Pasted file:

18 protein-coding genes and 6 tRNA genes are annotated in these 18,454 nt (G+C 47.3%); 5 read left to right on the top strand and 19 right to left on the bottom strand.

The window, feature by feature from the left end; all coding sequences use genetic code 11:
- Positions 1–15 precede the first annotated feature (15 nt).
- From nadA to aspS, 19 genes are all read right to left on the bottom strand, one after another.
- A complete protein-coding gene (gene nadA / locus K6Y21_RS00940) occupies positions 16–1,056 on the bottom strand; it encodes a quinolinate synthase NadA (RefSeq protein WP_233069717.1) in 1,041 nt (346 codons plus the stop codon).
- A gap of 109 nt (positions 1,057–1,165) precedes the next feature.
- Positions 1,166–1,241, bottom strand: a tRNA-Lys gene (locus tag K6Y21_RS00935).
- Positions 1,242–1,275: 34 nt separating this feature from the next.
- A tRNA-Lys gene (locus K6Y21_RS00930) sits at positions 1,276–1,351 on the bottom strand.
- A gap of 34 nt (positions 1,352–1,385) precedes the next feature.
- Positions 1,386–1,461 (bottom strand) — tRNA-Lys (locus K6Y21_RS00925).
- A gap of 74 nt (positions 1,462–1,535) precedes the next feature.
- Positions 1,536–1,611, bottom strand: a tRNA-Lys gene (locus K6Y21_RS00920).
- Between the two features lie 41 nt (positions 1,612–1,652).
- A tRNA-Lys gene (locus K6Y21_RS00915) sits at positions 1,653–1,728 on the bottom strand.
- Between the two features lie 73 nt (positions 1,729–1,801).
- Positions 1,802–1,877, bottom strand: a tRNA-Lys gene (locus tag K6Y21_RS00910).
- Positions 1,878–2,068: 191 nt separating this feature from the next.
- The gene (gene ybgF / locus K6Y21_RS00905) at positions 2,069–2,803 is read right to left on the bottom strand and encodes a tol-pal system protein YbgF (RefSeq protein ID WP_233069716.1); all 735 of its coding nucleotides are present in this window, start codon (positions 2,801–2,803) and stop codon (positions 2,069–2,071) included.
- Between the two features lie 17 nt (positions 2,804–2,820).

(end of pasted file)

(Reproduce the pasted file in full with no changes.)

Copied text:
18 protein-coding genes and 6 tRNA genes are annotated in these 18,454 nt (G+C 47.3%); 5 read left to right on the top strand and 19 right to left on the bottom strand.

The window, feature by feature from the left end; all coding sequences use genetic code 11:
- Positions 1–15 precede the first annotated feature (15 nt).
- From nadA to aspS, 19 genes are all read right to left on the bottom strand, one after another.
- A complete protein-coding gene (gene nadA / locus K6Y21_RS00940) occupies positions 16–1,056 on the bottom strand; it encodes a quinolinate synthase NadA (RefSeq protein WP_233069717.1) in 1,041 nt (346 codons plus the stop codon).
- A gap of 109 nt (positions 1,057–1,165) precedes the next feature.
- Positions 1,166–1,241, bottom strand: a tRNA-Lys gene (locus tag K6Y21_RS00935).
- Positions 1,242–1,275: 34 nt separating this feature from the next.
- A tRNA-Lys gene (locus K6Y21_RS00930) sits at positions 1,276–1,351 on the bottom strand.
- A gap of 34 nt (positions 1,352–1,385) precedes the next feature.
- Positions 1,386–1,461 (bottom strand) — tRNA-Lys (locus K6Y21_RS00925).
- A gap of 74 nt (positions 1,462–1,535) precedes the next feature.
- Positions 1,536–1,611, bottom strand: a tRNA-Lys gene (locus K6Y21_RS00920).
- Between the two features lie 41 nt (positions 1,612–1,652).
- A tRNA-Lys gene (locus K6Y21_RS00915) sits at positions 1,653–1,728 on the bottom strand.
- Between the two features lie 73 nt (positions 1,729–1,801).
- Positions 1,802–1,877, bottom strand: a tRNA-Lys gene (locus tag K6Y21_RS00910).
- Positions 1,878–2,068: 191 nt separating this feature from the next.
- The gene (gene ybgF / locus K6Y21_RS00905) at positions 2,069–2,803 is read right to left on the bottom strand and encodes a tol-pal system protein YbgF (RefSeq protein ID WP_233069716.1); all 735 of its coding nucleotides are present in this window, start codon (positions 2,801–2,803) and stop codon (positions 2,069–2,071) included.
- Between the two features lie 17 nt (positions 2,804–2,820).